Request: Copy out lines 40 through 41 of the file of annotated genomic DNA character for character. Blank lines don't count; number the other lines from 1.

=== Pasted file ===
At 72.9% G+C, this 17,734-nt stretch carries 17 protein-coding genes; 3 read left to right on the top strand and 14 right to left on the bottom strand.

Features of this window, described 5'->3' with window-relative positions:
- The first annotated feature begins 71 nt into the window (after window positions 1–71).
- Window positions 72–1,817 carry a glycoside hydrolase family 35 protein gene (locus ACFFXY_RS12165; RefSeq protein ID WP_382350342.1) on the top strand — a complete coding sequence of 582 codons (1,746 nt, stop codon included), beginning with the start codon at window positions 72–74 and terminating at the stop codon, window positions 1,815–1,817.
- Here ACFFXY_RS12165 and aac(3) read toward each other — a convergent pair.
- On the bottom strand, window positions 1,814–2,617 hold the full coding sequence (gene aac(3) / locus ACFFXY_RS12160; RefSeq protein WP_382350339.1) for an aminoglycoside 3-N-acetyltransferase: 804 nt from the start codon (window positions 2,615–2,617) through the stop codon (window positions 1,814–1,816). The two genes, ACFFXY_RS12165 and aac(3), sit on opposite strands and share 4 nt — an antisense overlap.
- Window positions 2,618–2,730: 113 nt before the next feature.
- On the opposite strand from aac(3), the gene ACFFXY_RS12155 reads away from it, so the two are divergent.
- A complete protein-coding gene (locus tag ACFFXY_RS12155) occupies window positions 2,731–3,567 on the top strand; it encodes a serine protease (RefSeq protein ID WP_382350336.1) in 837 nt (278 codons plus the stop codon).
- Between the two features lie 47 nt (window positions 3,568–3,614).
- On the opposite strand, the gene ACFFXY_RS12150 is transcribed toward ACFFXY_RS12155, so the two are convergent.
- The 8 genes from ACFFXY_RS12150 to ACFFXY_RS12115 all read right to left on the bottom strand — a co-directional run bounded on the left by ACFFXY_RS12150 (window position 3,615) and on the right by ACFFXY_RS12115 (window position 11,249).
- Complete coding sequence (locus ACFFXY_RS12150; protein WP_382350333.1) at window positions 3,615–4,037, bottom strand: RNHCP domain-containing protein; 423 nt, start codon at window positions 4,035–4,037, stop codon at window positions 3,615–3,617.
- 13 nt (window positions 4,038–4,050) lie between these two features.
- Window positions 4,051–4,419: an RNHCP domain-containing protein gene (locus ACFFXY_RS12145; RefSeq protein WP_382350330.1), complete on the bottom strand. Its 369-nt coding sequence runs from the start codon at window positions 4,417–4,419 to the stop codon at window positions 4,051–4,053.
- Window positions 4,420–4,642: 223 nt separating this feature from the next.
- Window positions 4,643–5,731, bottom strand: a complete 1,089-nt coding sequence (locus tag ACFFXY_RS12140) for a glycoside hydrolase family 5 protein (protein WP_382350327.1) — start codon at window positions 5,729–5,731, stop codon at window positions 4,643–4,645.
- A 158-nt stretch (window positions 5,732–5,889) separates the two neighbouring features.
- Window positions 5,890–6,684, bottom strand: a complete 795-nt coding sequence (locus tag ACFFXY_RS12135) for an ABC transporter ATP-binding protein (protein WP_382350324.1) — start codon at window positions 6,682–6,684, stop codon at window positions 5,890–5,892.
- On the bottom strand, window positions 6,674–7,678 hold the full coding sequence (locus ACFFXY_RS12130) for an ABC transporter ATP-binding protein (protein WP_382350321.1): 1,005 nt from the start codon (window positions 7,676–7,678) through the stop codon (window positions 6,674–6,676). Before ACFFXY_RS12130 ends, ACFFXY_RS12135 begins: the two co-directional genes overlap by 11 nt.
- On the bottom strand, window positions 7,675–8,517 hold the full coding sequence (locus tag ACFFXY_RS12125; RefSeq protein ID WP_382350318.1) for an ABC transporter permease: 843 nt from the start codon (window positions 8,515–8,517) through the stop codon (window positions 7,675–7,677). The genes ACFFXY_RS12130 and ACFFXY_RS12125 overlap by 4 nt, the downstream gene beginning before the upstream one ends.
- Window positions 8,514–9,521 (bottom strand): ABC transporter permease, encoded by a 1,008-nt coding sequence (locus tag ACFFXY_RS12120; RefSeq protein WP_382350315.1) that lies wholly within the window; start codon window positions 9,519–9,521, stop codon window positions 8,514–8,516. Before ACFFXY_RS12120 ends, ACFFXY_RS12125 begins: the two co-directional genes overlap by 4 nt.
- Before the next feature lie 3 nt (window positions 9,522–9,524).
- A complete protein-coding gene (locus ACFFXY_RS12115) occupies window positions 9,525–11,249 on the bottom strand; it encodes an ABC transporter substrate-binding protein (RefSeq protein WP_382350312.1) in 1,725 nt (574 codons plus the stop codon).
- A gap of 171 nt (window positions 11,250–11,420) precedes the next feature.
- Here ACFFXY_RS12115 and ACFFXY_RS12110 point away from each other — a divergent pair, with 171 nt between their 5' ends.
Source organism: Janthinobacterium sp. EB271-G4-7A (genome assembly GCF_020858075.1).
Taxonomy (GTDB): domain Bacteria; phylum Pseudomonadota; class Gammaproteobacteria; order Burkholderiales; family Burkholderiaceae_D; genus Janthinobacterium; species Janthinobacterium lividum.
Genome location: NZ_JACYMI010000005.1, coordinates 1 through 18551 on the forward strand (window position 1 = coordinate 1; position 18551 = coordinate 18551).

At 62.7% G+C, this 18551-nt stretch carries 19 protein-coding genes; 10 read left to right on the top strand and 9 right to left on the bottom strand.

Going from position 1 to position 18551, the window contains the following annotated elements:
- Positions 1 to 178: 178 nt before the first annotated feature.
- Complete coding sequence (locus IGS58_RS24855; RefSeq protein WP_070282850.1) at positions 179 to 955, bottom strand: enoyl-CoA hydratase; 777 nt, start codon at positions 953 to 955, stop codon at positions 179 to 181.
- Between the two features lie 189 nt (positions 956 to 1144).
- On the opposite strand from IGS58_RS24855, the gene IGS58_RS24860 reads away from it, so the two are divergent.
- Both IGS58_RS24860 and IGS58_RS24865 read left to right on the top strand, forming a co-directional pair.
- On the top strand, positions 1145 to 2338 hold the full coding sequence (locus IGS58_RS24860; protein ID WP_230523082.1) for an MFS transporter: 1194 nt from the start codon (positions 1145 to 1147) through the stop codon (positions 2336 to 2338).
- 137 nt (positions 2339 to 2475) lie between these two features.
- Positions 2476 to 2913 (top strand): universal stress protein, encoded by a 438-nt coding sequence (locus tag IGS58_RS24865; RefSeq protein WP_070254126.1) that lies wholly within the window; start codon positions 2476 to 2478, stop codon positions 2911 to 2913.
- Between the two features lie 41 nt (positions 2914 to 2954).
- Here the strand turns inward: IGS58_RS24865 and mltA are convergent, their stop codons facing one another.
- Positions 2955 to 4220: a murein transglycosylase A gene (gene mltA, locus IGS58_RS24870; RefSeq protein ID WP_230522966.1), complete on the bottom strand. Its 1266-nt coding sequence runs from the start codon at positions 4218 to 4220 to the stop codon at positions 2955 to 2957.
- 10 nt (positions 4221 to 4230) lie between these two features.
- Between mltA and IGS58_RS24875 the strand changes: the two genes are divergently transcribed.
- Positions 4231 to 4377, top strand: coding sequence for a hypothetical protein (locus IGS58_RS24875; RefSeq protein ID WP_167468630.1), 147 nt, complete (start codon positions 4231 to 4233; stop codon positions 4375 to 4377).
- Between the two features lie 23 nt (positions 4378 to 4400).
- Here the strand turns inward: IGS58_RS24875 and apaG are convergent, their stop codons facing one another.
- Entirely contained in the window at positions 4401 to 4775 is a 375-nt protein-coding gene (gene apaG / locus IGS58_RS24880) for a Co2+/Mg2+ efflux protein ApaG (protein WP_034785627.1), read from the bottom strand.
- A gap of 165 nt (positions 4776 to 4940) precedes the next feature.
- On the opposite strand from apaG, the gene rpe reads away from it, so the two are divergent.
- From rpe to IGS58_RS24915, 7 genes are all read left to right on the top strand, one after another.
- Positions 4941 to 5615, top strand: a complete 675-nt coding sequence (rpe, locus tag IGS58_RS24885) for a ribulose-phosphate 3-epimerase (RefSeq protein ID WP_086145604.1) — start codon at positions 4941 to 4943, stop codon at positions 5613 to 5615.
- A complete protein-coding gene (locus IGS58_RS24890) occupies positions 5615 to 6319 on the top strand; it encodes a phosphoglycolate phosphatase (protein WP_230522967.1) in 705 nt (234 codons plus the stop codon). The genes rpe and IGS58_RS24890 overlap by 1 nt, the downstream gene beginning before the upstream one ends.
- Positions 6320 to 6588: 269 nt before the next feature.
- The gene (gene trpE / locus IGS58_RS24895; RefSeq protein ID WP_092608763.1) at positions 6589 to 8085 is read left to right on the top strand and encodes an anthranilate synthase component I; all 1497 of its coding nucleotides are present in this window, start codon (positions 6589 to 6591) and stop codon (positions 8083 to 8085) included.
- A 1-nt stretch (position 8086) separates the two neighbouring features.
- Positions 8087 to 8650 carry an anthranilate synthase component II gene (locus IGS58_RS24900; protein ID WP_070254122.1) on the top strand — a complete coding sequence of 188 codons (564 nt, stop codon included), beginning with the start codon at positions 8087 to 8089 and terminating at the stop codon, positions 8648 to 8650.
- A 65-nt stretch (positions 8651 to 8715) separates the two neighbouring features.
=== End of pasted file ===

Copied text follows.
- Between the two features lie 41 nt (positions 2914 to 2954).
- Here the strand turns inward: IGS58_RS24865 and mltA are convergent, their stop codons facing one another.